Other studies reinforced the "Rat Park" findings showing that environmental enrichment reduced cocaine seeking behavior in mice [8] and that environmental enrichment can eliminate already established addiction-related behaviors.[9] Furthermore, removing mice from enriched environments has been shown to increase vulnerability to cocaine addiction [10] and exposure to complex environments during early stages of life produce dramatic changes in the reward systems of the brain that result in reduced reactivity to drugs of abuse.[11] Mounting evidence suggests that the highly impoverished small cage environments that are standard for the housing of laboratory animals have undue influence on lab animal behavior and biology.[12] These cages jeopardize both a basic premise of biomedical research – that healthy control animals are healthy – and the relevance of these kinds of animal studies to human conditions.[13]

The conclusion that drug addiction is at least as much about social/environmental factors as the drug itself is supported anecdotally by recovered addicts, many of whom insist that addiction is not about any particular drug, but is a state of being that requires a change to a healthier environment and social circle for full recovery.[14]

See alsoEdit

Reference listEdit

  1. ^ a b c Alexander, Bruce K., (2001) "The Myth of Drug-Induced Addiction", a paper delivered to the Canadian Senate, January 2001, retrieved December 12, 2004.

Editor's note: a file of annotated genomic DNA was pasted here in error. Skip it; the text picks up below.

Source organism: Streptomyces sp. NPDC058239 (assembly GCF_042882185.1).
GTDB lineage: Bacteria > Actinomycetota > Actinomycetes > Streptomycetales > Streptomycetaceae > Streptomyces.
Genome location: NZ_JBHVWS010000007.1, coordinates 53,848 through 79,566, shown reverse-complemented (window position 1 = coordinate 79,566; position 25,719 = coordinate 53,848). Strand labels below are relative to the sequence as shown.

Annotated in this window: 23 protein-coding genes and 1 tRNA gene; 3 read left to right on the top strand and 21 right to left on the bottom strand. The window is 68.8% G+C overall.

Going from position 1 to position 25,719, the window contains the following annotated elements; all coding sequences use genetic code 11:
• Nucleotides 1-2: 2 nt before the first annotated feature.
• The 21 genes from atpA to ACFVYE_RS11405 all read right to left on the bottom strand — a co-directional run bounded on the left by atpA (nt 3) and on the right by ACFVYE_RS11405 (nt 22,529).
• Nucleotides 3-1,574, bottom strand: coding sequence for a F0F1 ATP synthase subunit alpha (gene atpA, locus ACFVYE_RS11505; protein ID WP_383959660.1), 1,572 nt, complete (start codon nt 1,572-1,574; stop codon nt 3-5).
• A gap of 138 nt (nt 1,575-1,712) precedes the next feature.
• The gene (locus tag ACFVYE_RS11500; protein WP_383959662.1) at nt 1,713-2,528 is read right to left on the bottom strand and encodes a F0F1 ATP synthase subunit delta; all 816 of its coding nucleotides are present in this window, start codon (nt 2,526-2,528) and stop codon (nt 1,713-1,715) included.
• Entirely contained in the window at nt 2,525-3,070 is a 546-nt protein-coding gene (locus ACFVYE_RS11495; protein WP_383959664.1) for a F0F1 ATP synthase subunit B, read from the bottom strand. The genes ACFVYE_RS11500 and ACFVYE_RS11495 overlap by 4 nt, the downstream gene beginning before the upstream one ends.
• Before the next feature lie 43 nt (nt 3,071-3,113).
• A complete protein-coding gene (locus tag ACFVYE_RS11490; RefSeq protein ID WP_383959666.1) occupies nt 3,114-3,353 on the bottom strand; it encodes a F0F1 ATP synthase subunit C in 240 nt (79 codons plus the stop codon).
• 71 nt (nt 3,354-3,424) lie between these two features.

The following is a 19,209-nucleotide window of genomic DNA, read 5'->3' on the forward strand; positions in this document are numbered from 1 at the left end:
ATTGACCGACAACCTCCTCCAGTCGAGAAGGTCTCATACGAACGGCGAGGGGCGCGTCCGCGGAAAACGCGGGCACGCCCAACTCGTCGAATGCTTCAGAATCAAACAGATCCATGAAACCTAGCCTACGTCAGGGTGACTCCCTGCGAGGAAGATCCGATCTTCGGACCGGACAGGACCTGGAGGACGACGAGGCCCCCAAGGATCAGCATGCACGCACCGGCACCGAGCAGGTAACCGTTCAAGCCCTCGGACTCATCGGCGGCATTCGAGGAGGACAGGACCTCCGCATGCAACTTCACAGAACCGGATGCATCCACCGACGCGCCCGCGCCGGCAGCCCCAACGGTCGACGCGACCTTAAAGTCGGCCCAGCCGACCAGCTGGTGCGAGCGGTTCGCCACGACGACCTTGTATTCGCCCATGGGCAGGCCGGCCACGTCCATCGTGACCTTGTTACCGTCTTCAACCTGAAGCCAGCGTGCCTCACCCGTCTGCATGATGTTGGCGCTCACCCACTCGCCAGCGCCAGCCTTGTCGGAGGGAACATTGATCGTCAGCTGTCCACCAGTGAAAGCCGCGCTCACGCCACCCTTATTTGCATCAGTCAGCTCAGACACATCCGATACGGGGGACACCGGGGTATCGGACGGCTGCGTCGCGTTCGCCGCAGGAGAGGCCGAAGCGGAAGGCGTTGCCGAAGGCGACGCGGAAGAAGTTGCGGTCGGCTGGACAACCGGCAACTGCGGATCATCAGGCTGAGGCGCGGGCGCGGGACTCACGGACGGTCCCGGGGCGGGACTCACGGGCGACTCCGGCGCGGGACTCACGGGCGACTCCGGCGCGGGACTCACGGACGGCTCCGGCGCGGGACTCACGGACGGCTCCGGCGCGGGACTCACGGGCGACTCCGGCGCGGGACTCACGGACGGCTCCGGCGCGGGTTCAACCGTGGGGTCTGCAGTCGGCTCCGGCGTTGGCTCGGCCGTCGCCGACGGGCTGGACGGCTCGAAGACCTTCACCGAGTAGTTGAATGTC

2. ^ a b Slater, Lauren. (2004) Opening Skinner's Box: Great Psychological Experiments of the Twentieth Century, W.W. Norton & Company.
  3. ^ Alexander, B.K., Coambs, R.B., and Hadaway, P.F. (1978). "The effect of housing and gender on morphine self-administration in rats," Psychopharmacology, Vol 58, 175–179. PMID 98787
  4. ^ Bruce Alexander's 2007 Sterling Prize acceptance speech. 2007. Event occurs at 1:05:15-1:10:00. Retrieved 2013-05-10.
  5. ^ MacBride, Katie (September 5, 2017). "This 38-Year-Old Study is Still Spreading Bad Ideas About Addiction". The Outline. Retrieved 2018-09-19.
  6. ^ Petrie, B.F., "Environment Is Not the Most Important Variable in Determining Oral Morphine Consumption in Wistar Rats", Psychological Reports 1996, 78, 391–400. PMID 9148292
  7. ^ Bozarth MA, Murray A, Wise RA., Pharmacol Biochem Behav. 1989 Aug;33(4):903-7. PMID 2616610
  8. ^ Chauvet, Claudia et al. “Environmental Enrichment Reduces Cocaine Seeking and Reinstatement Induced by Cues and Stress but Not by Cocaine.” Neuropsychopharmacology: official publication of the American College of Neuropsychopharmacology 34.13 (2009): 2767–2778. PMID 19741591